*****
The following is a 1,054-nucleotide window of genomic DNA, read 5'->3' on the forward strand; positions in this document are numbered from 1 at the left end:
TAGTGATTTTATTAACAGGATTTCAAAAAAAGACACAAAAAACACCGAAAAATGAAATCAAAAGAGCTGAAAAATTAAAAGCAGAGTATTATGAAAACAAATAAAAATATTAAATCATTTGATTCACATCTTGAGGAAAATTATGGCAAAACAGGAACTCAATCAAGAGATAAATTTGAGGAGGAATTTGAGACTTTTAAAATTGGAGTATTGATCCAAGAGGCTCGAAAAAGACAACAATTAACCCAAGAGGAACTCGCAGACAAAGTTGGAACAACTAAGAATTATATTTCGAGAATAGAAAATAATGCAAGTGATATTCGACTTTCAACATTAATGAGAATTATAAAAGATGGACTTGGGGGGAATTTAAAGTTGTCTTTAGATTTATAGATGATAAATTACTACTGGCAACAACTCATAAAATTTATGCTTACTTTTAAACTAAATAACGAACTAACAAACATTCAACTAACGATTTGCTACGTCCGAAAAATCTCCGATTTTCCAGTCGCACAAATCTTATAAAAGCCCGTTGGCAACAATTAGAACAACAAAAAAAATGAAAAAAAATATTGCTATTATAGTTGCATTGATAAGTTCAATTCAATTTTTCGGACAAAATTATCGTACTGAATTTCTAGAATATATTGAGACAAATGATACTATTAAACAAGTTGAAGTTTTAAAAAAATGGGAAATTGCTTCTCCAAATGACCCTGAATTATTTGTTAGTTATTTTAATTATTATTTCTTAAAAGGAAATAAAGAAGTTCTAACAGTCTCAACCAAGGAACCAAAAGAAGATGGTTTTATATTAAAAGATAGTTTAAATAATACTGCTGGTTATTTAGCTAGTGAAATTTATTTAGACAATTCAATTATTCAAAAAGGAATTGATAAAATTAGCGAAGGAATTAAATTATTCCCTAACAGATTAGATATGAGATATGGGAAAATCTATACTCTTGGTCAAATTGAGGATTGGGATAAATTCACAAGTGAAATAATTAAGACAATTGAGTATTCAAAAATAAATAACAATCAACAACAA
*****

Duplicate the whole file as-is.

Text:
The following is a 1,054-nucleotide window of genomic DNA, read 5'->3' on the forward strand; positions in this document are numbered from 1 at the left end:
TAGTGATTTTATTAACAGGATTTCAAAAAAAGACACAAAAAACACCGAAAAATGAAATCAAAAGAGCTGAAAAATTAAAAGCAGAGTATTATGAAAACAAATAAAAATATTAAATCATTTGATTCACATCTTGAGGAAAATTATGGCAAAACAGGAACTCAATCAAGAGATAAATTTGAGGAGGAATTTGAGACTTTTAAAATTGGAGTATTGATCCAAGAGGCTCGAAAAAGACAACAATTAACCCAAGAGGAACTCGCAGACAAAGTTGGAACAACTAAGAATTATATTTCGAGAATAGAAAATAATGCAAGTGATATTCGACTTTCAACATTAATGAGAATTATAAAAGATGGACTTGGGGGGAATTTAAAGTTGTCTTTAGATTTATAGATGATAAATTACTACTGGCAACAACTCATAAAATTTATGCTTACTTTTAAACTAAATAACGAACTAACAAACATTCAACTAACGATTTGCTACGTCCGAAAAATCTCCGATTTTCCAGTCGCACAAATCTTATAAAAGCCCGTTGGCAACAATTAGAACAACAAAAAAAATGAAAAAAAATATTGCTATTATAGTTGCATTGATAAGTTCAATTCAATTTTTCGGACAAAATTATCGTACTGAATTTCTAGAATATATTGAGACAAATGATACTATTAAACAAGTTGAAGTTTTAAAAAAATGGGAAATTGCTTCTCCAAATGACCCTGAATTATTTGTTAGTTATTTTAATTATTATTTCTTAAAAGGAAATAAAGAAGTTCTAACAGTCTCAACCAAGGAACCAAAAGAAGATGGTTTTATATTAAAAGATAGTTTAAATAATACTGCTGGTTATTTAGCTAGTGAAATTTATTTAGACAATTCAATTATTCAAAAAGGAATTGATAAAATTAGCGAAGGAATTAAATTATTCCCTAACAGATTAGATATGAGATATGGGAAAATCTATACTCTTGGTCAAATTGAGGATTGGGATAAATTCACAAGTGAAATAATTAAGACAATTGAGTATTCAAAAATAAATAACAATCAACAACAA